United Nations warns China of need to tackle HIV risks for women
China could follow the dangerous path of several African countries where more women than men fall prey to the Aids epidemic if the country fails to enact powerful measures to tackle the problem, particularly among vulnerable groups, women's rights advocates warn.
HIV/Aids spreads rapidly among at-risk women on the mainland, says Guo Ruixiang, a programme co-ordinator for UN Women, the United Nations body for gender equality and women's empowerment.
But while China's most susceptible women have been overlooked, the nation has taken steps to prevent HIV at birth.
The number of reported cases of HIV/Aids on the mainland jumped by 93 per cent in four years - from 48,161 in 2007 to 92,940 in 2011, according to a report by the Joint United Nations Programme on HIV/Aids.
Many women's advocates were stunned by the numbers involving women. Estimates of females with the virus shot up 12 per cent - from 200,900 in 2007 to 225,700 in 2009.
The findings were included in UN reports, offering researchers valuable statistics for an overdue insight into the spread of HIV/Aids on the mainland. The government did not make any figures available before 2005.
Now that the disease has become a public health issue in China, it requires greater collaboration between government agencies and non-government organisations, Guo says.
"It's also a social issue revolving around gender," she said. "If we don't tackle it from the perspective of gender equality, women will be at an even greater disadvantage."
At the end of 2011, an estimated 780,000 mainlanders were living with HIV - 48,000 newly infected that year - and 154,000 had had Aids. That year 28,000 people died of Aids.
The National Commission of Family Planning and Health has yet to update its figures. The commission says that sexual transmissions account for nearly 90 per cent of new infections.
Guo says the ratio of women to men living with HIV/Aids in Yunnan jumped from 15.5 per cent in 2000 to 40.3 per cent in 2009.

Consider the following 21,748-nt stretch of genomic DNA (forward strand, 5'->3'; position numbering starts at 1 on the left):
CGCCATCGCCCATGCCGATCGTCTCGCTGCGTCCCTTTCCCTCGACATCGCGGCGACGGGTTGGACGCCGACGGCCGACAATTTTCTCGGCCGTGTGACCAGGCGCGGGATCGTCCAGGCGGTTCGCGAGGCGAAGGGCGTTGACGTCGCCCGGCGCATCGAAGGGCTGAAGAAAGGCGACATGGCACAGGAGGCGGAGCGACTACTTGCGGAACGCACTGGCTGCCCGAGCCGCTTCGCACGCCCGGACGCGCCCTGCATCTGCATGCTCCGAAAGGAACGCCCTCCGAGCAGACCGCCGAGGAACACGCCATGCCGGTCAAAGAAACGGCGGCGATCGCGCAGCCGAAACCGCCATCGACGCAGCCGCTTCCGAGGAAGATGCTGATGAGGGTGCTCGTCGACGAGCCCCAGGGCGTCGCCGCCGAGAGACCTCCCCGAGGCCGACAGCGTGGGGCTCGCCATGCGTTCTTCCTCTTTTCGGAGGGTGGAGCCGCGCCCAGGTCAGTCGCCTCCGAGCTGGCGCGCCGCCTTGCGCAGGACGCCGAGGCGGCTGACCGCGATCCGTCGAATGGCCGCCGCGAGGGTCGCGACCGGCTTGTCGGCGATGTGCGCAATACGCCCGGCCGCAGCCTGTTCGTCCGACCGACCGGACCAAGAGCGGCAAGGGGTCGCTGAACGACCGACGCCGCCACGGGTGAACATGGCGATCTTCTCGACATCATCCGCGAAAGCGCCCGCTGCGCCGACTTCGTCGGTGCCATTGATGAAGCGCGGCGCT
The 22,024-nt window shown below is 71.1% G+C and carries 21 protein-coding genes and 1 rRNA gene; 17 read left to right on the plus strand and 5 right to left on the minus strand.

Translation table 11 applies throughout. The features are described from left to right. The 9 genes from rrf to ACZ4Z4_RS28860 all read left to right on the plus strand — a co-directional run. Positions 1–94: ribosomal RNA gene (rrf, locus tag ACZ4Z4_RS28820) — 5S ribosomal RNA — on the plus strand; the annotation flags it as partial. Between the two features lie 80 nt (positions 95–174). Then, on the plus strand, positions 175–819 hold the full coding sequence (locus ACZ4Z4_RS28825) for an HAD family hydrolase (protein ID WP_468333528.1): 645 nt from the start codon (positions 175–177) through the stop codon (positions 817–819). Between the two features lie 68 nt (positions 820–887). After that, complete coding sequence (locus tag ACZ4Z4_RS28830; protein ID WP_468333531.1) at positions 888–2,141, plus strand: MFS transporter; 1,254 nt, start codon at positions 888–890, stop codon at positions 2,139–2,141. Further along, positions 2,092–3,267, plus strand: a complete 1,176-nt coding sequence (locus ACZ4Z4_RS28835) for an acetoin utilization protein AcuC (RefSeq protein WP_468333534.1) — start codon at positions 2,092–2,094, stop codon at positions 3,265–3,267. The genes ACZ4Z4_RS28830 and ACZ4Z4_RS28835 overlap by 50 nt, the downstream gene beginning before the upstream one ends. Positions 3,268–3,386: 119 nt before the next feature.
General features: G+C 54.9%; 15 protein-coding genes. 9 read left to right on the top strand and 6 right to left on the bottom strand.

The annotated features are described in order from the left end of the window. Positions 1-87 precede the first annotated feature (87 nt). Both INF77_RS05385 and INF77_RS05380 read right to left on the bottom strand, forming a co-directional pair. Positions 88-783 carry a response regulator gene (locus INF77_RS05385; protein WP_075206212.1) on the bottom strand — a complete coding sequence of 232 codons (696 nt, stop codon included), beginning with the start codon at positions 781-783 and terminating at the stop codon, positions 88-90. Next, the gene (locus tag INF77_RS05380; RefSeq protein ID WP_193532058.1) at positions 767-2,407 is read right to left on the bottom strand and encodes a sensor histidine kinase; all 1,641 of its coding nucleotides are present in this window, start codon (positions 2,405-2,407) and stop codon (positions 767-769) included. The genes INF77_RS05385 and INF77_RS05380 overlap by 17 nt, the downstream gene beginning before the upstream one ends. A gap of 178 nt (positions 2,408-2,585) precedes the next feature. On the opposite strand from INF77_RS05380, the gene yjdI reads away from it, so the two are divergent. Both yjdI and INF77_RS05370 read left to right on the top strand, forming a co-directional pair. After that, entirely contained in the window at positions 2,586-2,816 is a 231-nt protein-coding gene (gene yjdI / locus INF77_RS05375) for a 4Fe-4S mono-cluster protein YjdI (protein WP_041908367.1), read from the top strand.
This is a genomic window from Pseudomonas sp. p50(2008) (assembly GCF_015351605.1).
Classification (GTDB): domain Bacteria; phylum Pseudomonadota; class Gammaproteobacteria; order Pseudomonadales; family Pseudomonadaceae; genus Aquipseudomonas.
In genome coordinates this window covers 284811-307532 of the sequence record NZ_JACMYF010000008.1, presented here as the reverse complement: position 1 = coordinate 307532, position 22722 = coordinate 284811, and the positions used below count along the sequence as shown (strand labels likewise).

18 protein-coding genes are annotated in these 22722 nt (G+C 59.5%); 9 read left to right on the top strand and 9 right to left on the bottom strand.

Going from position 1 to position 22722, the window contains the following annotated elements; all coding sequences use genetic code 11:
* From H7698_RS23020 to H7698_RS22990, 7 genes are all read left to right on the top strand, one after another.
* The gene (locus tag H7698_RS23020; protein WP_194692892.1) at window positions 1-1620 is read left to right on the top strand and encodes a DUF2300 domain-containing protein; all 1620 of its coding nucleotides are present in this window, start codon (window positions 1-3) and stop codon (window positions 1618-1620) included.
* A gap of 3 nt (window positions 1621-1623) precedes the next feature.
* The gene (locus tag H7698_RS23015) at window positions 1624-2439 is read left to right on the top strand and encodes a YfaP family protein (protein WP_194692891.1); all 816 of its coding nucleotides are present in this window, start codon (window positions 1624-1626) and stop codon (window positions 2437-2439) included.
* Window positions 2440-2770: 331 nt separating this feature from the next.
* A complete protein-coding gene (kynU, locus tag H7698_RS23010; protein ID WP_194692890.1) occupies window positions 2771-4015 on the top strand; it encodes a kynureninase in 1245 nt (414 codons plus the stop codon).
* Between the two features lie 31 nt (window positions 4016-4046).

She added that a quarter of women living with the virus receive it from their husbands and long-term partners. Some of the men had been drug addicts, had paid for sex, or had engaged in sex with other men.
Another key finding in a UN report last year on spousal transmission of HIV/Aids in five provinces including Yunnan, Henan and Sichuan is that nearly 32 per cent of women married to a man with HIV/Aids had been forced to have unprotected sex with her spouse. Some women's advocates fear that China's male-dominant culture permits men to have greater control over their partners in sexual relations and turns a blind eye to those with multiple partners, all part of a perception of masculinity.
"Other women, such as prostitutes and female drug addicts are more vulnerable to HIV/Aids because they're at a disadvantage economically. That undercuts their willingness and adherence to protected sex," Guo said. "The empowerment of women via awareness and advocacy campaigns would be vital in tackling the epidemic."
The infection rate among new mothers had dropped from about a third of births in 2001 to 7 per cent at the end of last year . That is when the mainland introduced intervention programmes, said Wang Fang , a professor of epidemiology and health statistics in the National Centre for HIV and STD Control and Prevention.
But the awareness that mothers can pass on the virus is still low among poor rural women.